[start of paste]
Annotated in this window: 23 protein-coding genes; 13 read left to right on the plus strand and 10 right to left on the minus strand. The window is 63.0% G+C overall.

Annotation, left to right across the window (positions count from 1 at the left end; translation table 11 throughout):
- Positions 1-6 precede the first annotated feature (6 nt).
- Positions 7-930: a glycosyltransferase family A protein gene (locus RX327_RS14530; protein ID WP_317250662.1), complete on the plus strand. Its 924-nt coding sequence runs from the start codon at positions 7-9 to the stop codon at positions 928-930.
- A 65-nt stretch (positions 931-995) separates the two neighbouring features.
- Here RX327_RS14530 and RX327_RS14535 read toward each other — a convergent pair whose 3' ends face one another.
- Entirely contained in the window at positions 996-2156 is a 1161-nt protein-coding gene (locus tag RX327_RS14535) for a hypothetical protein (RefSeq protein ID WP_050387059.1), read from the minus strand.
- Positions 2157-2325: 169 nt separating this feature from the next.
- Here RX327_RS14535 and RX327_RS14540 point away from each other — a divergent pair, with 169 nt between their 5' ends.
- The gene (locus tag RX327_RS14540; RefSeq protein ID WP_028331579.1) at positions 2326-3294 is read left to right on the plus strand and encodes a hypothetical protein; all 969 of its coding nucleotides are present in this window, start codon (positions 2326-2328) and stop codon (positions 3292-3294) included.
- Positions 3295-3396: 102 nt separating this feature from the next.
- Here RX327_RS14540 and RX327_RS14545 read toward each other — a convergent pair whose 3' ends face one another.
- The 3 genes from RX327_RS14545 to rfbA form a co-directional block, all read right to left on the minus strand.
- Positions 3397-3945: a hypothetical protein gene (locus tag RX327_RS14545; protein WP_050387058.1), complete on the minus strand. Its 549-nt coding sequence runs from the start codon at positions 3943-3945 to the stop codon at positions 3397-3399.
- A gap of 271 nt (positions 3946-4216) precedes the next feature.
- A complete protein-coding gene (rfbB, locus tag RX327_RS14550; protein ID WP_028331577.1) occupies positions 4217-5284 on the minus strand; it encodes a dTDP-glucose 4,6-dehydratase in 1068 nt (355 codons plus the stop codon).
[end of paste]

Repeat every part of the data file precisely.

Annotated in this window: 23 protein-coding genes; 13 read left to right on the plus strand and 10 right to left on the minus strand. The window is 63.0% G+C overall.

Annotation, left to right across the window (positions count from 1 at the left end; translation table 11 throughout):
- Positions 1-6 precede the first annotated feature (6 nt).
- Positions 7-930: a glycosyltransferase family A protein gene (locus RX327_RS14530; protein ID WP_317250662.1), complete on the plus strand. Its 924-nt coding sequence runs from the start codon at positions 7-9 to the stop codon at positions 928-930.
- A 65-nt stretch (positions 931-995) separates the two neighbouring features.
- Here RX327_RS14530 and RX327_RS14535 read toward each other — a convergent pair whose 3' ends face one another.
- Entirely contained in the window at positions 996-2156 is a 1161-nt protein-coding gene (locus tag RX327_RS14535) for a hypothetical protein (RefSeq protein ID WP_050387059.1), read from the minus strand.
- Positions 2157-2325: 169 nt separating this feature from the next.
- Here RX327_RS14535 and RX327_RS14540 point away from each other — a divergent pair, with 169 nt between their 5' ends.
- The gene (locus tag RX327_RS14540; RefSeq protein ID WP_028331579.1) at positions 2326-3294 is read left to right on the plus strand and encodes a hypothetical protein; all 969 of its coding nucleotides are present in this window, start codon (positions 2326-2328) and stop codon (positions 3292-3294) included.
- Positions 3295-3396: 102 nt separating this feature from the next.
- Here RX327_RS14540 and RX327_RS14545 read toward each other — a convergent pair whose 3' ends face one another.
- The 3 genes from RX327_RS14545 to rfbA form a co-directional block, all read right to left on the minus strand.
- Positions 3397-3945: a hypothetical protein gene (locus tag RX327_RS14545; protein WP_050387058.1), complete on the minus strand. Its 549-nt coding sequence runs from the start codon at positions 3943-3945 to the stop codon at positions 3397-3399.
- A gap of 271 nt (positions 3946-4216) precedes the next feature.
- A complete protein-coding gene (rfbB, locus tag RX327_RS14550; protein ID WP_028331577.1) occupies positions 4217-5284 on the minus strand; it encodes a dTDP-glucose 4,6-dehydratase in 1068 nt (355 codons plus the stop codon).